Example: Suppose that the user jon@ghidora creates an event named e_daily, and then modifies it a few minutes later using an ALTER EVENT statement, as shown here:

DELIMITER |

CREATE EVENT e_daily
    ON SCHEDULE
      EVERY 1 DAY
    COMMENT 'Saves total number of sessions then clears the table each day'
    DO
      BEGIN
        INSERT INTO site_activity.totals (time, total)
          SELECT CURRENT_TIMESTAMP, COUNT(*)
            FROM site_activity.sessions;
        DELETE FROM site_activity.sessions;
      END |

DELIMITER ;

ALTER EVENT e_daily
    ENABLED;

(Note that comments can span multiple lines.)

This user can then run the following SELECT statement, and obtain the output shown:

mysql> SELECT * FROM INFORMATION_SCHEMA.EVENTS
     > WHERE EVENT_NAME = 'e_daily'
     > AND EVENT_SCHEMA = 'myschema'\G
*************************** 1. row ***************************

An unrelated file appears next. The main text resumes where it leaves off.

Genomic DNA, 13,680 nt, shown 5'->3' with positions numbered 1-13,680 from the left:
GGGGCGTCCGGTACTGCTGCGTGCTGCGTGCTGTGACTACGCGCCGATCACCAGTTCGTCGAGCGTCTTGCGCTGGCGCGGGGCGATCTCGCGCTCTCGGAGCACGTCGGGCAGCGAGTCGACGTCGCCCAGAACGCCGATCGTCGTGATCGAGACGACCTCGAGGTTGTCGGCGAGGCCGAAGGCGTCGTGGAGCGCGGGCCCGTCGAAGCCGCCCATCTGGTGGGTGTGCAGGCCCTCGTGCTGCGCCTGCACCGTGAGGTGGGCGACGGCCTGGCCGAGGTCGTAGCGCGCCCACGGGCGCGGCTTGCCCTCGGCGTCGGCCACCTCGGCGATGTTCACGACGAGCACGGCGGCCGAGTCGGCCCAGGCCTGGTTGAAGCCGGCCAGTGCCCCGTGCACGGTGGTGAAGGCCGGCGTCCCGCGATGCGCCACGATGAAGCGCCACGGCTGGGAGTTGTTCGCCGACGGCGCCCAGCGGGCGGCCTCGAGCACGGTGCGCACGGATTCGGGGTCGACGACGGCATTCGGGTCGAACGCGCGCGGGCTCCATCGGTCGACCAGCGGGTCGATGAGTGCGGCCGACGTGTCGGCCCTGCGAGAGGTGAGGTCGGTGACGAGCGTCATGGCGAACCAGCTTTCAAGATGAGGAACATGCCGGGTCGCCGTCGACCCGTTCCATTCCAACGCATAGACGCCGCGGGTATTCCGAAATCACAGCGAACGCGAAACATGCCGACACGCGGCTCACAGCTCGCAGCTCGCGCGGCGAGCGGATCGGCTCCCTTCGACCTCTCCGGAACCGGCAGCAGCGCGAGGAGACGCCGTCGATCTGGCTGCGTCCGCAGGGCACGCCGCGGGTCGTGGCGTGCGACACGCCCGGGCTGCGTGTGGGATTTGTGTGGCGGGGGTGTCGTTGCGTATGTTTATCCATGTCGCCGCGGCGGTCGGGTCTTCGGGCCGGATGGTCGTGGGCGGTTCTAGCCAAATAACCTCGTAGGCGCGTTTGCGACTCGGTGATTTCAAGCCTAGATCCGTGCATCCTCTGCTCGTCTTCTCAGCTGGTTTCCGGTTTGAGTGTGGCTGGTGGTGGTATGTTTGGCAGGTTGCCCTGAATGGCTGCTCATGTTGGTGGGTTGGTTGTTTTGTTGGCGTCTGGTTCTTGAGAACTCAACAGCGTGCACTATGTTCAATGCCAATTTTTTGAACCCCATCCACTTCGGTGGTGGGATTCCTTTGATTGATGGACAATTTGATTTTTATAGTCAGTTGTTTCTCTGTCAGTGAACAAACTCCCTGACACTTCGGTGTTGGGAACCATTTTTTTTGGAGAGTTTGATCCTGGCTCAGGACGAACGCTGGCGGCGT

EVENT_CATALOG: NULL
        EVENT_SCHEMA: test
          EVENT_NAME: e_daily
             DEFINER: me@localhost
           TIME_ZONE: SYSTEM
          EVENT_BODY: SQL
    EVENT_DEFINITION: BEGIN
        INSERT INTO site_activity.totals (time, total)
          SELECT CURRENT_TIMESTAMP, COUNT(*)
            FROM site_activity.sessions;
        DELETE FROM site_activity.sessions;
      END
          EVENT_TYPE: RECURRING
          EXECUTE_AT: NULL
      INTERVAL_VALUE: 1
      INTERVAL_FIELD: DAY
            SQL_MODE:
              STARTS: 2008-09-03 12:13:39
                ENDS: NULL
              STATUS: ENABLED
       ON_COMPLETION: NOT PRESERVE
             CREATED: 2008-09-03 12:13:39
        LAST_ALTERED: 2008-09-03 12:13:39
       LAST_EXECUTED: NULL
       EVENT_COMMENT: Saves total number of sessions then clears the
                      table each day
          ORIGINATOR: 1
CHARACTER_SET_CLIENT: latin1
COLLATION_CONNECTION: latin1_swedish_ci
  DATABASE_COLLATION: latin1_swedish_ci

Times in the EVENTS table are displayed using the event time zone or the current session time zone. Prior to MySQL 5.1.17, some of the times are displayed in UTC rather than the event time zone. For details, see Section 19.4.4, “Event Metadata”.

See also Section 13.7.5.19, “SHOW EVENTS Syntax”.